2019-03-07 12:12:01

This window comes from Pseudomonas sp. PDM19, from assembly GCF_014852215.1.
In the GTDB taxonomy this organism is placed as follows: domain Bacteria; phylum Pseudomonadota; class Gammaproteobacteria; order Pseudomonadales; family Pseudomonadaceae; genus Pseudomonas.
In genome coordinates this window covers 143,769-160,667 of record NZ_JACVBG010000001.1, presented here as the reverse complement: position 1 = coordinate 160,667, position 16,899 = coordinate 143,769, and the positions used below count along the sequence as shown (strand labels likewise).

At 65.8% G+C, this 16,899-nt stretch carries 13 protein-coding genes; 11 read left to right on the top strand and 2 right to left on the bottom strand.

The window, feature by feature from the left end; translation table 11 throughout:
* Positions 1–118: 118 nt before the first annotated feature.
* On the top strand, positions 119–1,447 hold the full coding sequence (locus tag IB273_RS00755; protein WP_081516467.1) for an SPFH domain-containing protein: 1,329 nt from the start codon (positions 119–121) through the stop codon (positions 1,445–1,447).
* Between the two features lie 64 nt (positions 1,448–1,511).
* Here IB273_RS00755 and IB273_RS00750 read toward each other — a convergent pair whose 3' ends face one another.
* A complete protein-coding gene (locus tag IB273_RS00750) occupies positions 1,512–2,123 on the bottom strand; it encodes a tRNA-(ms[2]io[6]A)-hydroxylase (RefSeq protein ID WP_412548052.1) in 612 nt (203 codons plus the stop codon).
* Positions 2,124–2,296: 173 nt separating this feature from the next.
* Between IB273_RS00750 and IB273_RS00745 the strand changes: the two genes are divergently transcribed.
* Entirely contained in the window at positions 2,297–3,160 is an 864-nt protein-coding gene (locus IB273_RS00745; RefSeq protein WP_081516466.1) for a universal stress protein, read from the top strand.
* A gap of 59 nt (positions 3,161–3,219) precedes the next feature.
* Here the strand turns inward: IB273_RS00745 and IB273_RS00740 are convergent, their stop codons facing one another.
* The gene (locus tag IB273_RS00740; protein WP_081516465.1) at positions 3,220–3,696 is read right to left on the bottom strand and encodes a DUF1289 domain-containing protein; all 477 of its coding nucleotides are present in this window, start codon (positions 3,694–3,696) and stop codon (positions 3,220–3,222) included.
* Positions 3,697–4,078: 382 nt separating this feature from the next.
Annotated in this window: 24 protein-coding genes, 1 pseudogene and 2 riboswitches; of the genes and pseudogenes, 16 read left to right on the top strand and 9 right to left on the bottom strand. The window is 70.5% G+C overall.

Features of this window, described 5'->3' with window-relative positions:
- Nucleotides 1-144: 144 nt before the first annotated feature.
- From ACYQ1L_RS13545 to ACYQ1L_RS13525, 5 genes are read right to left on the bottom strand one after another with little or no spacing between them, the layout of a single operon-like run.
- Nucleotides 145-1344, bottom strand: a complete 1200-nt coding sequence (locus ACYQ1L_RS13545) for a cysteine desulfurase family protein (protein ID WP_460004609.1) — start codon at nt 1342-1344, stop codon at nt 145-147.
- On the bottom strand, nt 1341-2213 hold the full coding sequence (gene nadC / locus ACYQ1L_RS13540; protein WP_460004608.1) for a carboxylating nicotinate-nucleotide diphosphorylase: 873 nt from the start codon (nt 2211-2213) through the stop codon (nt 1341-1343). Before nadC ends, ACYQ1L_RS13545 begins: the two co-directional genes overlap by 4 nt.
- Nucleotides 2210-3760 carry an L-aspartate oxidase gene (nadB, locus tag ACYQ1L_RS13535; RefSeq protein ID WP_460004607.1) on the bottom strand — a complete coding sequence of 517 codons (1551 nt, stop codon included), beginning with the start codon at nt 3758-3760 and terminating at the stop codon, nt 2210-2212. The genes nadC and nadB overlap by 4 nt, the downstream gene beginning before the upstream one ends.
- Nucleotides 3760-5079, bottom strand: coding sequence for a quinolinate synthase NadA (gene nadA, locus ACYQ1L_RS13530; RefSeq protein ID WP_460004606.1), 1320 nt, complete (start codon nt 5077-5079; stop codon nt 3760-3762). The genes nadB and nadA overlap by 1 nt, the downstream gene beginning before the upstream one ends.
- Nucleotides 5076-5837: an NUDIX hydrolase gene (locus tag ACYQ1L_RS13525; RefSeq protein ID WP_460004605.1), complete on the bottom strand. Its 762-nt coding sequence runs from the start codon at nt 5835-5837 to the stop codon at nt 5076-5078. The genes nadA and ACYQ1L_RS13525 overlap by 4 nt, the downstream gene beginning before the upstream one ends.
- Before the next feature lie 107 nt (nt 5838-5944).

By Andy Coghlan TRANSPLANTS of pig organs into human patients have edged closer following reassuring results from a long-awaited safety study. Patients treated with live pig tissue showed no signs of infection with porcine endogenous retroviruses (PERVs) Some doctors worried that the viruses might spread to people causing new infectious diseases. “Overall, we think the study is very good news,” says Corinne Savill of Imutran, the Cambridge-based company developing pig hearts and kidneys for “xenotransplantation”. Patients have routinely received pig heart valves since 1964, but these contain no live cells. Transplanted organs would still contain live pig cells potentially capable of transmitting viruses. To discover whether live pig tissue poses a threat, researchers from Imutran trawled the world for patients who had been treated with live pig tissue. Of the 160 patients they identified, 131 had undergone operations in which their blood had temporarily circulated through live pig tissue. A total of 14 patients were exposed to pig tissue for a year or more when they were given pig pancreatic islet cells, which manufacture insulin. Another 15 received grafts of pig skin that were in place for more than a week. Kaz Paradis of Imutran and his colleagues report no traces of PERV infection in any of the 160 patients (Science, vol 285, p 1236). One unexpected finding, however, was the survival of pig cells in 23 patients, one of whom was treated more than eight years ago. Savill says that the first xenotransplants are probably between two and five years away. Opponents of xenotransplantation are less reassured by the results, however. “They provide only limited confidence,” says Gill Langley, scientific adviser to the Dr Hadwen Trust for Humane Research, which is opposed to animal experiments. “It only takes one instance to create a disaster,